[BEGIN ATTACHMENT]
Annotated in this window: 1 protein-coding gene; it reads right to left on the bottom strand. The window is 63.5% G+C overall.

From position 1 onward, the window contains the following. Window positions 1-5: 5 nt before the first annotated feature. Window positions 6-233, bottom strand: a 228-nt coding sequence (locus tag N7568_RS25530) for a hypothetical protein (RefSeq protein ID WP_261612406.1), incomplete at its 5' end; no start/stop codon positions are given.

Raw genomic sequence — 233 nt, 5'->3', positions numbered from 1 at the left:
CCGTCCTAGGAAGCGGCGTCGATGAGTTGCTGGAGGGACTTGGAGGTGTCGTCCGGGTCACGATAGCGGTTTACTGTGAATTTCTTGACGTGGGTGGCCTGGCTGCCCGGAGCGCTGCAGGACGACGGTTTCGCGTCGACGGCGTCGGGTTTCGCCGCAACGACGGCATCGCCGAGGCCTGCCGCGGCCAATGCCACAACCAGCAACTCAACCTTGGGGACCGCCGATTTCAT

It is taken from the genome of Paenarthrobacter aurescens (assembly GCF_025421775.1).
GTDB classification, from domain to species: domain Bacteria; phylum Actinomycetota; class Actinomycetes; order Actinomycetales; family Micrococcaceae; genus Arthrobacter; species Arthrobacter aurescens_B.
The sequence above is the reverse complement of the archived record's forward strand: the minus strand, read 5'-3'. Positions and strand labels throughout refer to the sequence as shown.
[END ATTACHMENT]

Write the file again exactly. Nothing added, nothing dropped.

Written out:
Annotated in this window: 1 protein-coding gene; it reads right to left on the bottom strand. The window is 63.5% G+C overall.

From position 1 onward, the window contains the following. Window positions 1-5: 5 nt before the first annotated feature. Window positions 6-233, bottom strand: a 228-nt coding sequence (locus tag N7568_RS25530) for a hypothetical protein (RefSeq protein ID WP_261612406.1), incomplete at its 5' end; no start/stop codon positions are given.

Raw genomic sequence — 233 nt, 5'->3', positions numbered from 1 at the left:
CCGTCCTAGGAAGCGGCGTCGATGAGTTGCTGGAGGGACTTGGAGGTGTCGTCCGGGTCACGATAGCGGTTTACTGTGAATTTCTTGACGTGGGTGGCCTGGCTGCCCGGAGCGCTGCAGGACGACGGTTTCGCGTCGACGGCGTCGGGTTTCGCCGCAACGACGGCATCGCCGAGGCCTGCCGCGGCCAATGCCACAACCAGCAACTCAACCTTGGGGACCGCCGATTTCAT

It is taken from the genome of Paenarthrobacter aurescens (assembly GCF_025421775.1).
GTDB classification, from domain to species: domain Bacteria; phylum Actinomycetota; class Actinomycetes; order Actinomycetales; family Micrococcaceae; genus Arthrobacter; species Arthrobacter aurescens_B.
The sequence above is the reverse complement of the archived record's forward strand: the minus strand, read 5'-3'. Positions and strand labels throughout refer to the sequence as shown.